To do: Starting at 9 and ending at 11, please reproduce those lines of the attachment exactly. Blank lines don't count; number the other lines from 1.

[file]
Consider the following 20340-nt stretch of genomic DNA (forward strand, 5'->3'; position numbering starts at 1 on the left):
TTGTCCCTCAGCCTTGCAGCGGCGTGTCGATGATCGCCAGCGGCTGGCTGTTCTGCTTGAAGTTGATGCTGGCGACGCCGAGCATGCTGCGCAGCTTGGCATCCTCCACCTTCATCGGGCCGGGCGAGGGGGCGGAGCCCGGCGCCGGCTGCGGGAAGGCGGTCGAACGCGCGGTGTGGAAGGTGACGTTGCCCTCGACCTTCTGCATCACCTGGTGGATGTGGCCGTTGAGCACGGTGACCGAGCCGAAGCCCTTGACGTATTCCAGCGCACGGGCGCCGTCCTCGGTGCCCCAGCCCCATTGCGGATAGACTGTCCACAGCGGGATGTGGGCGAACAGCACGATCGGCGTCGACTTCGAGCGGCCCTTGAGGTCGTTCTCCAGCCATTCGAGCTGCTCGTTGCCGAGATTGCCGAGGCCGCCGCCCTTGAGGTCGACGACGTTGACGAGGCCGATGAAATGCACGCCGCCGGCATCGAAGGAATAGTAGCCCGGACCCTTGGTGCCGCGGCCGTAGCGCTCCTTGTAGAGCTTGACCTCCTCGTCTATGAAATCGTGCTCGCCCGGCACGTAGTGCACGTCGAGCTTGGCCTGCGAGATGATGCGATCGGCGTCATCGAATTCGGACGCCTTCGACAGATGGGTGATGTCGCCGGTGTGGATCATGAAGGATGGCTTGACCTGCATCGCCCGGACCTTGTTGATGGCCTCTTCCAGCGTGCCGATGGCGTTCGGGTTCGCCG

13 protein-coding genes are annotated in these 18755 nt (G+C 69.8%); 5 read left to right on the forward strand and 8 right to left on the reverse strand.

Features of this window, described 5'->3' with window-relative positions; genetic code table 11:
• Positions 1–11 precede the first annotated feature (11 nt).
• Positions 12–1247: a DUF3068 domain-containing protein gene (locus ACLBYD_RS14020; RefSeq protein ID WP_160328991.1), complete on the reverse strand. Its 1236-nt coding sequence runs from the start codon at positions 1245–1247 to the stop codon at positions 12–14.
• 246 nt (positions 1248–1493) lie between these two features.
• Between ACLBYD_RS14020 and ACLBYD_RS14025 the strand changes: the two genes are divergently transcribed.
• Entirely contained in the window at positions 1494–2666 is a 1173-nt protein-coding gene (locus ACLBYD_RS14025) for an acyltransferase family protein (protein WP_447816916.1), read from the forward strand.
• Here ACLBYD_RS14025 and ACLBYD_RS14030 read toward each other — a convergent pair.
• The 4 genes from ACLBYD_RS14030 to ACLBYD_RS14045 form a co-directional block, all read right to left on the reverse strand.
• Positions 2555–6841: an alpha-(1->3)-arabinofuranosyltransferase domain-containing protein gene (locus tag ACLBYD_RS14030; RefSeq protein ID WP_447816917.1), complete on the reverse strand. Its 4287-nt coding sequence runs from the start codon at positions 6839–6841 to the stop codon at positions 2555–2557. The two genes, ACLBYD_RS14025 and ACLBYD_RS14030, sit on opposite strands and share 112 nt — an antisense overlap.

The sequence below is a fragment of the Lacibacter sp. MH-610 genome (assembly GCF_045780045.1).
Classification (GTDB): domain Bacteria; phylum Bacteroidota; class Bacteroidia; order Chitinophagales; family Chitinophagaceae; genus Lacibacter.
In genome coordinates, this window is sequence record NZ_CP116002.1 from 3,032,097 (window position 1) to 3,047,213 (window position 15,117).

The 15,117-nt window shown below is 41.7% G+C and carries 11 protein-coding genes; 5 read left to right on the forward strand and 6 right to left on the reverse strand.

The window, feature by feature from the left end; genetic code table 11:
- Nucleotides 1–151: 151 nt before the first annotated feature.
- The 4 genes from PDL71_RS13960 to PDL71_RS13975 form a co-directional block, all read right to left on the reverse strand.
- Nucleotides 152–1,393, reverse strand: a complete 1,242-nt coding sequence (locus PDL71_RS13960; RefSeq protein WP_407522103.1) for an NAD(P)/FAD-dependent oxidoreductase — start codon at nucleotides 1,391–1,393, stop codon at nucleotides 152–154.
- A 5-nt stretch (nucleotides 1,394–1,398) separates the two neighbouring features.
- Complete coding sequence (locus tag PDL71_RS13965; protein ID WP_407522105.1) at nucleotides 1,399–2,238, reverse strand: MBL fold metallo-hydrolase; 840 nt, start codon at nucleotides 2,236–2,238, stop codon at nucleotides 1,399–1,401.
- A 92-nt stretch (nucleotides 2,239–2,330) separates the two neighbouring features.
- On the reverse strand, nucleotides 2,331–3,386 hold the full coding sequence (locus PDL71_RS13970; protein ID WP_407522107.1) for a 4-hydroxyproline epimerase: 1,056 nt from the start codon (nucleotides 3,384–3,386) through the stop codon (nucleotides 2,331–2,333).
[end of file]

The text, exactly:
• Entirely contained in the window at positions 1494–2666 is a 1173-nt protein-coding gene (locus ACLBYD_RS14025) for an acyltransferase family protein (protein WP_447816916.1), read from the forward strand.
• Here ACLBYD_RS14025 and ACLBYD_RS14030 read toward each other — a convergent pair.
• The 4 genes from ACLBYD_RS14030 to ACLBYD_RS14045 form a co-directional block, all read right to left on the reverse strand.